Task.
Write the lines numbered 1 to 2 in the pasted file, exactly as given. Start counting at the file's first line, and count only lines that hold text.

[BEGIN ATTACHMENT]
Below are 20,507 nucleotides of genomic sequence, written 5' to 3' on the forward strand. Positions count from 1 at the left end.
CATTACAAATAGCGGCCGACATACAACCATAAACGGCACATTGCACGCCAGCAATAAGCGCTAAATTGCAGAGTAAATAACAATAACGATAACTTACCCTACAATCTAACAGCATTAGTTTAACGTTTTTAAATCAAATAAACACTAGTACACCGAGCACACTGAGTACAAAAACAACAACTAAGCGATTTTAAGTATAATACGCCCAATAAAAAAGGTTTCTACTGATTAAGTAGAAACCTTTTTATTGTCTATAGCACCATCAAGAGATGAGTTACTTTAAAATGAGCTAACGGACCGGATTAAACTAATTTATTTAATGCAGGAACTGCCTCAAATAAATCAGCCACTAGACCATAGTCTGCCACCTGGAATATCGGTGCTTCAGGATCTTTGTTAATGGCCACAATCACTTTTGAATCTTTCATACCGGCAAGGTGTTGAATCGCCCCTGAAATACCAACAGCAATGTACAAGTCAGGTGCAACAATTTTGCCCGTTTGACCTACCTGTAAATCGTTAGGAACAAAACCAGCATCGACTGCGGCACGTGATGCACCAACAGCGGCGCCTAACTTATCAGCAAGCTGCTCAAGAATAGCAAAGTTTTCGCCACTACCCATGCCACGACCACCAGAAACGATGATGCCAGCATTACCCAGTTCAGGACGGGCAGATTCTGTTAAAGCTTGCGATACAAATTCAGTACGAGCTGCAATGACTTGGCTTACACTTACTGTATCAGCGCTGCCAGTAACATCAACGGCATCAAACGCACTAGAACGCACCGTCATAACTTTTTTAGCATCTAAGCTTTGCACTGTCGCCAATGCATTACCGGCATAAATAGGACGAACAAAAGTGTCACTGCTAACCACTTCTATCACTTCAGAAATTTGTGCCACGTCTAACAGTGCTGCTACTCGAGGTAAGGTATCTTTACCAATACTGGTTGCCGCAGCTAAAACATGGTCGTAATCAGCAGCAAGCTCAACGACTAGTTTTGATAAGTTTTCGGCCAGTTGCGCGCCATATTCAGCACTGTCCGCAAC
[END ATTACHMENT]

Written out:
Below are 20,507 nucleotides of genomic sequence, written 5' to 3' on the forward strand. Positions count from 1 at the left end.
CATTACAAATAGCGGCCGACATACAACCATAAACGGCACATTGCACGCCAGCAATAAGCGCTAAATTGCAGAGTAAATAACAATAACGATAACTTACCCTACAATCTAACAGCATTAGTTTAACGTTTTTAAATCAAATAAACACTAGTACACCGAGCACACTGAGTACAAAAACAACAACTAAGCGATTTTAAGTATAATACGCCCAATAAAAAAGGTTTCTACTGATTAAGTAGAAACCTTTTTATTGTCTATAGCACCATCAAGAGATGAGTTACTTTAAAATGAGCTAACGGACCGGATTAAACTAATTTATTTAATGCAGGAACTGCCTCAAATAAATCAGCCACTAGACCATAGTCTGCCACCTGGAATATCGGTGCTTCAGGATCTTTGTTAATGGCCACAATCACTTTTGAATCTTTCATACCGGCAAGGTGTTGAATCGCCCCTGAAATACCAACAGCAATGTACAAGTCAGGTGCAACAATTTTGCCCGTTTGACCTACCTGTAAATCGTTAGGAACAAAACCAGCATCGACTGCGGCACGTGATGCACCAACAGCGGCGCCTAACTTATCAGCAAGCTGCTCAAGAATAGCAAAGTTTTCGCCACTACCCATGCCACGACCACCAGAAACGATGATGCCAGCATTACCCAGTTCAGGACGGGCAGATTCTGTTAAAGCTTGCGATACAAATTCAGTACGAGCTGCAATGACTTGGCTTACACTTACTGTATCAGCGCTGCCAGTAACATCAACGGCATCAAACGCACTAGAACGCACCGTCATAACTTTTTTAGCATCTAAGCTTTGCACTGTCGCCAATGCATTACCGGCATAAATAGGACGAACAAAAGTGTCACTGCTAACCACTTCTATCACTTCAGAAATTTGTGCCACGTCTAACAGTGCTGCTACTCGAGGTAAGGTATCTTTACCAATACTGGTTGCCGCAGCTAAAACATGGTCGTAATCAGCAGCAAGCTCAACGACTAGTTTTGATAAGTTTTCGGCCAGTTGCGCGCCATATTCAGCACTGTCCGCAAC